Storage of Bluetooth Link keys
The pairing process concludes with the establishment of a link key between the devices that both must keep authenticating and encrypt future connections.
The storage of these link keys can be critical to maintain confidentiality in Bluetooth connections, so their storage must be secure. On Linux systems, it is common for them to be stored in clear files protected by access permissions. this protection may not be sufficient on a device without encrypted storage: an attacker can access the stored data, extract the keys, and use them if they are valid to communicate with the other end.
In small devices or devices with proprietary implementations (Bluetooth headsets and speakers, for example), this storage may be defined by the manufacturer and the confidentiality of the keys must be verified by reversing techniques or by accessing the device’s firmware.
Verifying that key confidentiality is protected requires knowledge of the device software and the presence of TPM chips.
On devices with standard operating systems, it will be possible to use the tools available. in the case of Linux systems, the BlueZ stack stores the link keys in plain text files that can usually be found in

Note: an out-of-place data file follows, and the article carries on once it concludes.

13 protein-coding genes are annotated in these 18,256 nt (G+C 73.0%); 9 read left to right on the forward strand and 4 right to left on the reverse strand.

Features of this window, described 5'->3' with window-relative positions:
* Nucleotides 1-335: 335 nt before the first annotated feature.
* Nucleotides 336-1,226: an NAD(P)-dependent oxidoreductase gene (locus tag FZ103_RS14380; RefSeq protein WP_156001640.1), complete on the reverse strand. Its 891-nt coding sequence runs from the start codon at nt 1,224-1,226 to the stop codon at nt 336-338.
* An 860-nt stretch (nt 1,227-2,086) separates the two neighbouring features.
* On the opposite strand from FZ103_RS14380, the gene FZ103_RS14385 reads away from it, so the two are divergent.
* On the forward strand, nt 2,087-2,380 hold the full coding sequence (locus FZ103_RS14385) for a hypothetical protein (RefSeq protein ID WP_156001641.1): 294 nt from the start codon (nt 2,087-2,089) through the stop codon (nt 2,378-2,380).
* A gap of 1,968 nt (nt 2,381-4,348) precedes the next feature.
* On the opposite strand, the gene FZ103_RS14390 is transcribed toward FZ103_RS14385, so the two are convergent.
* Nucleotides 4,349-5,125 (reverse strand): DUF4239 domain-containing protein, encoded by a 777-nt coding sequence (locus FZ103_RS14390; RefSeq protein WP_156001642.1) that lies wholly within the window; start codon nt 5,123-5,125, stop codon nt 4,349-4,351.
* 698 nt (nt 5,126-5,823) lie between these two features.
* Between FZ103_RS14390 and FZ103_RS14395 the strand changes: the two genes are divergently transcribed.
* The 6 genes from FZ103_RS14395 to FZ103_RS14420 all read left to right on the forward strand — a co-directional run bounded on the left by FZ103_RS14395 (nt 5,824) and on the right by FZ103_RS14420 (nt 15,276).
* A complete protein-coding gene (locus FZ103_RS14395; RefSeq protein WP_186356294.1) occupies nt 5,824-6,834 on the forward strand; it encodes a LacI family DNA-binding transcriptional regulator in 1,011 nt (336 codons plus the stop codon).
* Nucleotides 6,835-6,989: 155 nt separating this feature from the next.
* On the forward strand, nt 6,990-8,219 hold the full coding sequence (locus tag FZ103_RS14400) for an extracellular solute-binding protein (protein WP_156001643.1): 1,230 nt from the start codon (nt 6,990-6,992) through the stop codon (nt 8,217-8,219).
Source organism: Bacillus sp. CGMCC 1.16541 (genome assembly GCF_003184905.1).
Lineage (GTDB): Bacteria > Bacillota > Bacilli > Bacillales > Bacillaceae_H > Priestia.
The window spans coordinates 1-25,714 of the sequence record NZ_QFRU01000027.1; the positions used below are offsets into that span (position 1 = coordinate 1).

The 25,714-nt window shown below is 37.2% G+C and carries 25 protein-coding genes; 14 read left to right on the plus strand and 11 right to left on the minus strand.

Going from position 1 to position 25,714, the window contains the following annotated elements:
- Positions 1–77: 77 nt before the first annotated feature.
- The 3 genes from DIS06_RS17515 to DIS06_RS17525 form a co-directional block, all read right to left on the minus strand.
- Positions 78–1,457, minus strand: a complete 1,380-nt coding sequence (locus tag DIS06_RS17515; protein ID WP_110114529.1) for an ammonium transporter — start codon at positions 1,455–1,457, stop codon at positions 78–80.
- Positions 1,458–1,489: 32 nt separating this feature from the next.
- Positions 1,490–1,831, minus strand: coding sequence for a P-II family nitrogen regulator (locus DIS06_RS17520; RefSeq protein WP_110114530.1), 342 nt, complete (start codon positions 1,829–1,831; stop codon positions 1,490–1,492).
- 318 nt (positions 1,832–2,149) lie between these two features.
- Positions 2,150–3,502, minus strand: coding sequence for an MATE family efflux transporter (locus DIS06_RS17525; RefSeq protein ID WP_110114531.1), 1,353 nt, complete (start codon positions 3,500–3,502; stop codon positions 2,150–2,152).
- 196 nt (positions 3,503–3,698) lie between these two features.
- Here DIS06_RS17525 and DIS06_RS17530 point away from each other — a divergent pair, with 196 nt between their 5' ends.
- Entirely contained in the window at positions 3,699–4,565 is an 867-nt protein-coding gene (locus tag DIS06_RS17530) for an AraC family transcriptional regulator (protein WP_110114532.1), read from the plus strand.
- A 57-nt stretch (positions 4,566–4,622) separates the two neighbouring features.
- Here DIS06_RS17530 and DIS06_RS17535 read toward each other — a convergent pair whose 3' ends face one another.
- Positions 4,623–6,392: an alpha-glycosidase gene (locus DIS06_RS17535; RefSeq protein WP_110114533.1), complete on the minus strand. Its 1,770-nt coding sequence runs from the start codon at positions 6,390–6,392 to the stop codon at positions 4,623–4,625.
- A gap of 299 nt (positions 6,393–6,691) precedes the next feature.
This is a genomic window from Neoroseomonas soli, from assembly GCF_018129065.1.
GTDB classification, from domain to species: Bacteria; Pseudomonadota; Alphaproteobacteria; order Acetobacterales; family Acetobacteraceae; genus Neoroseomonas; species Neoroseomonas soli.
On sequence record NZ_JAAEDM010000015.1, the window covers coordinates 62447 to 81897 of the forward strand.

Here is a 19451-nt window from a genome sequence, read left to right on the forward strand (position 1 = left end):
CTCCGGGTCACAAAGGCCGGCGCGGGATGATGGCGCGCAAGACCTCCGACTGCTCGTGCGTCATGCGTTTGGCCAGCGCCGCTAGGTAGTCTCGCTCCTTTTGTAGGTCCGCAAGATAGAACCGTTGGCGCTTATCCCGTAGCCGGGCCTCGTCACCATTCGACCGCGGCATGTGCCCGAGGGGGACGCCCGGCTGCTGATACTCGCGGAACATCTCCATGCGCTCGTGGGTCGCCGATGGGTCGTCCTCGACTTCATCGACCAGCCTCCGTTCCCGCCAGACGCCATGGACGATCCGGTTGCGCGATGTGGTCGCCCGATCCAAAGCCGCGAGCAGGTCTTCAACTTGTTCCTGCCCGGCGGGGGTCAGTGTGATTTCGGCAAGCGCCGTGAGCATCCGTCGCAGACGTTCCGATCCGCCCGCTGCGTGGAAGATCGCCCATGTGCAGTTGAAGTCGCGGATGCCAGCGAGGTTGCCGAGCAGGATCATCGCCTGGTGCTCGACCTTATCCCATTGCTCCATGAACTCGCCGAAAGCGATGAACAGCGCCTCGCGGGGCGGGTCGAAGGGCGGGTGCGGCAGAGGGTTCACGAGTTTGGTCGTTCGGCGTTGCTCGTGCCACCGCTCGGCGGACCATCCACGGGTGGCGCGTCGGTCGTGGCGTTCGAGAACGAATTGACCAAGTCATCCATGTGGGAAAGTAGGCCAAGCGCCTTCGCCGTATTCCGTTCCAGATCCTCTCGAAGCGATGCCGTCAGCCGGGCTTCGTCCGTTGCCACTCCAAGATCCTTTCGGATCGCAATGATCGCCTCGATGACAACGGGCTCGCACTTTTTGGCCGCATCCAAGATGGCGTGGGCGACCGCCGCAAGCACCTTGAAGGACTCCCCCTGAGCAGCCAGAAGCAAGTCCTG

/var/lib/bluetooth. Android also stores bluetooth keys in
/data/misc/bluedroid/bt_config.conf in a plaintext format. Windows uses the following registry key:
For devices with proprietary firmware, it may be necessary to extract the firmware and examine it using reversing techniques or source code review processes, if available.
The following screenshot shows the content of the device information file 84:5F:04:F1:45:CA in the
/var/lib/bluetooth path of a Linux device, paired with our driver (20:81:9A:10:00:00:00), in which the link key value is found:
The files are protected by administrator user privileges, but on a device with accessible storage, this information can be extracted. To prevent this, unauthorized access to the storage must be prevented, e.g., by encryption.